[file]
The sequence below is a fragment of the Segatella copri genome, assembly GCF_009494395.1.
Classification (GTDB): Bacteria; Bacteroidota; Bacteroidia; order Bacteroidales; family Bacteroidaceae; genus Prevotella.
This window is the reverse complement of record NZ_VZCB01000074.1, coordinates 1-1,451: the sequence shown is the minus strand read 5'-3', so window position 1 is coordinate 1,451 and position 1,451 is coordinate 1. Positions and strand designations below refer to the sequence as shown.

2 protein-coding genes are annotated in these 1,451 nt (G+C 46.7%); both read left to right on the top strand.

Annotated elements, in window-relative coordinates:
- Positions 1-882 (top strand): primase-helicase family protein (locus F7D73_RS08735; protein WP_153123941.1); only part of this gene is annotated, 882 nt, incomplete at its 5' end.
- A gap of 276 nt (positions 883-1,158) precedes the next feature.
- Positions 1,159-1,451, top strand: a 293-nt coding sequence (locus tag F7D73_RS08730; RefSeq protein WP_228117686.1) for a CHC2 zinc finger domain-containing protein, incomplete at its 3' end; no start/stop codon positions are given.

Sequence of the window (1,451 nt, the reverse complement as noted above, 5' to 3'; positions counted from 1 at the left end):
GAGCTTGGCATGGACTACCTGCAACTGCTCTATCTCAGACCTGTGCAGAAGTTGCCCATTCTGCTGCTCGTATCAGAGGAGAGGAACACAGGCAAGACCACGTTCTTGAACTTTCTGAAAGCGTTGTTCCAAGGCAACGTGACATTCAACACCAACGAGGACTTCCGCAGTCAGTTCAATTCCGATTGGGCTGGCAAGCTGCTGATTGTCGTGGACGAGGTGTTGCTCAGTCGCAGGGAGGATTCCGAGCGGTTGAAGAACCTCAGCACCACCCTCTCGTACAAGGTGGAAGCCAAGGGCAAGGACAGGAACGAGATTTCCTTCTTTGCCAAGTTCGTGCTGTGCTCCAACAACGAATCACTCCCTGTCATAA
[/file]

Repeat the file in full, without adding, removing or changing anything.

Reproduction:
The sequence below is a fragment of the Segatella copri genome, assembly GCF_009494395.1.
Classification (GTDB): Bacteria; Bacteroidota; Bacteroidia; order Bacteroidales; family Bacteroidaceae; genus Prevotella.
This window is the reverse complement of record NZ_VZCB01000074.1, coordinates 1-1,451: the sequence shown is the minus strand read 5'-3', so window position 1 is coordinate 1,451 and position 1,451 is coordinate 1. Positions and strand designations below refer to the sequence as shown.

2 protein-coding genes are annotated in these 1,451 nt (G+C 46.7%); both read left to right on the top strand.

Annotated elements, in window-relative coordinates:
- Positions 1-882 (top strand): primase-helicase family protein (locus F7D73_RS08735; protein WP_153123941.1); only part of this gene is annotated, 882 nt, incomplete at its 5' end.
- A gap of 276 nt (positions 883-1,158) precedes the next feature.
- Positions 1,159-1,451, top strand: a 293-nt coding sequence (locus tag F7D73_RS08730; RefSeq protein WP_228117686.1) for a CHC2 zinc finger domain-containing protein, incomplete at its 3' end; no start/stop codon positions are given.

Sequence of the window (1,451 nt, the reverse complement as noted above, 5' to 3'; positions counted from 1 at the left end):
GAGCTTGGCATGGACTACCTGCAACTGCTCTATCTCAGACCTGTGCAGAAGTTGCCCATTCTGCTGCTCGTATCAGAGGAGAGGAACACAGGCAAGACCACGTTCTTGAACTTTCTGAAAGCGTTGTTCCAAGGCAACGTGACATTCAACACCAACGAGGACTTCCGCAGTCAGTTCAATTCCGATTGGGCTGGCAAGCTGCTGATTGTCGTGGACGAGGTGTTGCTCAGTCGCAGGGAGGATTCCGAGCGGTTGAAGAACCTCAGCACCACCCTCTCGTACAAGGTGGAAGCCAAGGGCAAGGACAGGAACGAGATTTCCTTCTTTGCCAAGTTCGTGCTGTGCTCCAACAACGAATCACTCCCTGTCATAA